It is recommended that the breastfeeding mother have an examination by a lactation specialist or a practitioner knowledgeable on breastfeeding to evaluate her breastfeeding technique. Before physical examination, a complete history is of great significance. The history must include the use of antibiotics during labor or postpartum, prior history of cracked nipples, and the use of pacifiers and bottles by the infant (3-5). It is interesting that several studies indicated the following as risk factors: vaginal yeast infections at the time of delivery, antibiotic therapy during labor or postpartum, the use of pacifiers and breast pumps (4, 6, 7).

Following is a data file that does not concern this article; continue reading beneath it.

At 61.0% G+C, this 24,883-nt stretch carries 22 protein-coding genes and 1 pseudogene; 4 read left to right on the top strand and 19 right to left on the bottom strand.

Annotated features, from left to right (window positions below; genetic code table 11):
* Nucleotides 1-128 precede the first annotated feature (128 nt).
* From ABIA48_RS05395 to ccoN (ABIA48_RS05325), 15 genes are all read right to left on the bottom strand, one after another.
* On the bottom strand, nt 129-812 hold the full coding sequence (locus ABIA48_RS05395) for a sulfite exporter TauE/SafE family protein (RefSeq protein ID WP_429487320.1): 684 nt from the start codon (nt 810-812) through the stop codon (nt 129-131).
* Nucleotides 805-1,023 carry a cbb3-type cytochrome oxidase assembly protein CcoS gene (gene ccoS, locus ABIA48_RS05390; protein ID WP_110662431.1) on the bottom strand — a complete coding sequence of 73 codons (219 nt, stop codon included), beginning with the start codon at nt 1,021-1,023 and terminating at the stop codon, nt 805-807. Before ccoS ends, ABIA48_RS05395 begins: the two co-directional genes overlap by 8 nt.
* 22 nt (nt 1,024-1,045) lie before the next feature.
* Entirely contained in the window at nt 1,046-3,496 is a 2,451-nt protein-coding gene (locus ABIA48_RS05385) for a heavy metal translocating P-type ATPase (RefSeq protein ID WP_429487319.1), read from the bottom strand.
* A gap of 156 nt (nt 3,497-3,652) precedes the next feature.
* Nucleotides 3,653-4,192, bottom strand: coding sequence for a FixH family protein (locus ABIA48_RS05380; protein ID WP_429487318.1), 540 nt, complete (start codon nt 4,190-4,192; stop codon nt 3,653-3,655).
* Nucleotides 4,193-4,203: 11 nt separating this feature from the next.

Early recognition and treatment for candida of the nipple and/or breast is of great importance for successful long-term breastfeeding. If diagnosis of mammary candida is established, early complications of mild nipple candidiasis can be prevented and adequate treatment can be provided. A few studies have attempted to confirm diagnosis with microbiological testing but only the prospective study by Francis-Morrill et al. has quantified signs and symptoms with sensitivity, specificity, and positive predictive values (6-8). In this study the signs and symptoms were correlated with culture results to determine the sensitivity, specifity, and negative and positive predictive values for each symptom among the ones that are mentioned above. Also, the study indicates that there is a lag between candida colonization and clinical manifestations, since in more than half of the cases the cultures were positive for candida prior to the clinically apparent disease. Burning nipple/areola pain was the most sensitive single symptom reported which concerned 83% of the cases tested as positive for candida. However, high specificity for the symptoms or signs is indispensable as well, in order to prevent a significant “false-positive” rate. The symptoms of nonstabbing pain and stabbing pain in the breast had specificities of 84% and 79%, respectively, and the signs of shiny or flaky skin of the nipple/areola had specificities of ³90%. These figures suggest that these symptoms or signs are unlikely to present in women with negative cultures. The study has shown that the positive predictive value (PPV) constitutes the most important measure for clinicians (as compared to sensitivity and specifity), especially when it is above 70% (9). This figure of PPV was described when there was a combination of shiny and flaky skin of the nipple/areola, or when either one of these signs occurred together with nonstabbing or stabbing breast pain. It was also found that the above combinations render a high probability for candida positive cultures. More simply, the more signs and symptoms a patient has, the more possible that she will have candida. Given that PPV varies among populations depending on the prevalence of colonization, when the last one is unknown, likelihood ratios of signs and symptoms of mammary candidosis reported by lactating women, could successfully be used (10).